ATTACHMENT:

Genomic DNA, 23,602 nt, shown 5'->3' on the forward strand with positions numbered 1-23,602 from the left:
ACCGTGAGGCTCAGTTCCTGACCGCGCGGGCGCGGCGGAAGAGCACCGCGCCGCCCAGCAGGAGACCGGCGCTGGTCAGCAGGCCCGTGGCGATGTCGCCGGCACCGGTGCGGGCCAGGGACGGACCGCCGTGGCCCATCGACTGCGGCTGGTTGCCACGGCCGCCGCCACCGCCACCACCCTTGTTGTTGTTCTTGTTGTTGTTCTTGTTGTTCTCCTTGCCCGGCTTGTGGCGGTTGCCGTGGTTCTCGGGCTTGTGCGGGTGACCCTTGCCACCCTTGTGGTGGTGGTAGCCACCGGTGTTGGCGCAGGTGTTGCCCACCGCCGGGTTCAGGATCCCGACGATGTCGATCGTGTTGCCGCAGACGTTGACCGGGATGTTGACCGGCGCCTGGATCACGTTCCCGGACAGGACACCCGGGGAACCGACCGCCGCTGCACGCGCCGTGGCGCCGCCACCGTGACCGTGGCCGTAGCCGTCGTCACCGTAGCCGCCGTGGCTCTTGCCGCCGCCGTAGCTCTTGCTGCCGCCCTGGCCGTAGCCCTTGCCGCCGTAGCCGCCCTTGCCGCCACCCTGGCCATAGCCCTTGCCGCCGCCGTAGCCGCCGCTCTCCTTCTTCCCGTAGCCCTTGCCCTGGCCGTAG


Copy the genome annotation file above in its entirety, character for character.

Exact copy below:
Genomic DNA, 23,602 nt, shown 5'->3' on the forward strand with positions numbered 1-23,602 from the left:
ACCGTGAGGCTCAGTTCCTGACCGCGCGGGCGCGGCGGAAGAGCACCGCGCCGCCCAGCAGGAGACCGGCGCTGGTCAGCAGGCCCGTGGCGATGTCGCCGGCACCGGTGCGGGCCAGGGACGGACCGCCGTGGCCCATCGACTGCGGCTGGTTGCCACGGCCGCCGCCACCGCCACCACCCTTGTTGTTGTTCTTGTTGTTGTTCTTGTTGTTCTCCTTGCCCGGCTTGTGGCGGTTGCCGTGGTTCTCGGGCTTGTGCGGGTGACCCTTGCCACCCTTGTGGTGGTGGTAGCCACCGGTGTTGGCGCAGGTGTTGCCCACCGCCGGGTTCAGGATCCCGACGATGTCGATCGTGTTGCCGCAGACGTTGACCGGGATGTTGACCGGCGCCTGGATCACGTTCCCGGACAGGACACCCGGGGAACCGACCGCCGCTGCACGCGCCGTGGCGCCGCCACCGTGACCGTGGCCGTAGCCGTCGTCACCGTAGCCGCCGTGGCTCTTGCCGCCGCCGTAGCTCTTGCTGCCGCCCTGGCCGTAGCCCTTGCCGCCGTAGCCGCCCTTGCCGCCACCCTGGCCATAGCCCTTGCCGCCGCCGTAGCCGCCGCTCTCCTTCTTCCCGTAGCCCTTGCCCTGGCCGTAG